There are a lot of diet pills on the market, and almost all of them claim to be “clinically proven.” However, it’s also not uncommon to see diet pills recalled or discontinued, which can make some people shy away from using any diet supplement at all! So, does “clinically proven” mean that the pills in question are safe? If not, what does it mean?
What Does “Clinically Proven” Mean?
Clinically proven means pretty much what it says- that the pills or ingredients in question were put through a clinical trial, and proven to do what they claim to do. The basis of these trials vary, however- a pill can say it contains an ingredient that was “clinically proven to help you lose weight,” and still make no claims as to how safe the ingredient is.
How Are Clinical Trials Conducted?
How clinical trials are conducted can vary, too. Generally it refers to a controlled study, but unless the person making the claim specifically states otherwise, these studies usually aren’t overseen by a governing body. When it comes to prescription medications, tests and studies are overseen by a ruling body like the American Food and Drug Administration. With clinical trials for diet pills, this is not necessarily the case.
By contrast, scientific studies that are overseen by a ruling government body must conform to certain criteria. They have to have a minimum number of test subjects, and adhere to very specific criteria regarding how data from these studies is collected and interpreted. Since clinical trials aren’t overseen, they don’t have these strict guidelines to adhere to.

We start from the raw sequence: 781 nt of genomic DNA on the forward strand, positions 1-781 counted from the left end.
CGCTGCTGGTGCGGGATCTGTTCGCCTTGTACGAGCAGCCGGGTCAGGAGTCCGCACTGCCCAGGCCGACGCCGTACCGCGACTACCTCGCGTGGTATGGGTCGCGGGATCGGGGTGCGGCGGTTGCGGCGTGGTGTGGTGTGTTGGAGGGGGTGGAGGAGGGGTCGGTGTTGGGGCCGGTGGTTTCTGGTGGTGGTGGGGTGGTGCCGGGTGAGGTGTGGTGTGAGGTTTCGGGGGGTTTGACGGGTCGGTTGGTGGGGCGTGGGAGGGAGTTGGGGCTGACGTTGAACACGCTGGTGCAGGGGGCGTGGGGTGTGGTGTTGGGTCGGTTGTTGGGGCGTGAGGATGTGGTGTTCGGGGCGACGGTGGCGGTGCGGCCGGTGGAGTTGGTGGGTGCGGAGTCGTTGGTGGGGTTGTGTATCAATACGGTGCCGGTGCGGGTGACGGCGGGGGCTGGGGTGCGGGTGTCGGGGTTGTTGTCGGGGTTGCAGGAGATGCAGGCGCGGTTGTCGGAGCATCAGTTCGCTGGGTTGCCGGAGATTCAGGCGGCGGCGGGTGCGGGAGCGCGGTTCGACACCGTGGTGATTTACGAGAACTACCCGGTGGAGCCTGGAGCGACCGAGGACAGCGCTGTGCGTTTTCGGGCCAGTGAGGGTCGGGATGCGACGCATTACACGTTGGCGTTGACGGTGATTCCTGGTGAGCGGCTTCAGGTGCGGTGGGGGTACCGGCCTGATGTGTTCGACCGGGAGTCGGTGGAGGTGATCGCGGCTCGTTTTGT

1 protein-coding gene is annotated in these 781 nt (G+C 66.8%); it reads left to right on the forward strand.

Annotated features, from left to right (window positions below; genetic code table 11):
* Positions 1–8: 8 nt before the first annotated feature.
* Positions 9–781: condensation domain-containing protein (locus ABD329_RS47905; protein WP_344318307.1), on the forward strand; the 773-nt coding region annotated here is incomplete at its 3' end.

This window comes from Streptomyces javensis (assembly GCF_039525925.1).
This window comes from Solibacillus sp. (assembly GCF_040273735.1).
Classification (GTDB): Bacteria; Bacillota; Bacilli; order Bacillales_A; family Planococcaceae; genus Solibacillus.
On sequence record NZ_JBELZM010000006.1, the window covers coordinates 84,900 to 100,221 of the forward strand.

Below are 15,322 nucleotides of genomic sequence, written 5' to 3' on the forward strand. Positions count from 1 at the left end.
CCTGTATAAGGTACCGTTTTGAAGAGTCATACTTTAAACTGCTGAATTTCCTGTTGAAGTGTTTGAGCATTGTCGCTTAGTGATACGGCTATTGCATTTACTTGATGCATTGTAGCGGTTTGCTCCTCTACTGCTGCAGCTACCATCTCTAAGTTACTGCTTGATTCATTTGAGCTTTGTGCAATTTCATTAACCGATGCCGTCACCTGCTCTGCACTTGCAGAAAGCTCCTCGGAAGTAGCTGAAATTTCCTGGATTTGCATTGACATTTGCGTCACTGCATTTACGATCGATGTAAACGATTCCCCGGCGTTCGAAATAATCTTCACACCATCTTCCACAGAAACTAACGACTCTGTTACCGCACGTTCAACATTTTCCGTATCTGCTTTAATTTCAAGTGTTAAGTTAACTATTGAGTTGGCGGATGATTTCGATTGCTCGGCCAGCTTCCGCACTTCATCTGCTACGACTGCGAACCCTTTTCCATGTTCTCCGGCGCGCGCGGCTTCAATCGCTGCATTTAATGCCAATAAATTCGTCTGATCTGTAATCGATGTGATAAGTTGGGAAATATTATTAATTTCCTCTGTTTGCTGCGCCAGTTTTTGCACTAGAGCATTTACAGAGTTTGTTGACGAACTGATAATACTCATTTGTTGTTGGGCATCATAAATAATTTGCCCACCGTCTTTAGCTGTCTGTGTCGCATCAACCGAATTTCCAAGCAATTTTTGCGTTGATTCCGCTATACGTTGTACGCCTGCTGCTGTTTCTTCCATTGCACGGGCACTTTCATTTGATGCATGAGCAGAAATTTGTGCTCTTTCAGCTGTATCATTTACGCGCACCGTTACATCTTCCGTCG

So, what does “clinically proven” mean to a consumer?
As it turns out- not much. Unless a manufacturer has included a write-up of how their clinical trials were conducted, how many test subjects they used, and how they interpreted the data they got, you have no real way of knowing what their “clinical proof” is, or how good their study was to begin with. This means that while their ingredients might be completely effective, you don’t have much way of knowing.
Are All “Clinically Proven” Products Bad?
Not always. While some clinical trials may be doubtful, others could be perfectly valid. Something that’s clinically proven to be effective might be safe, or it might not be. In the end, it’s like many other claims that manufacturers use to sell their products- they could be truthful, but it’s always wise to remember that clinical proof is not necessarily scientific proof!
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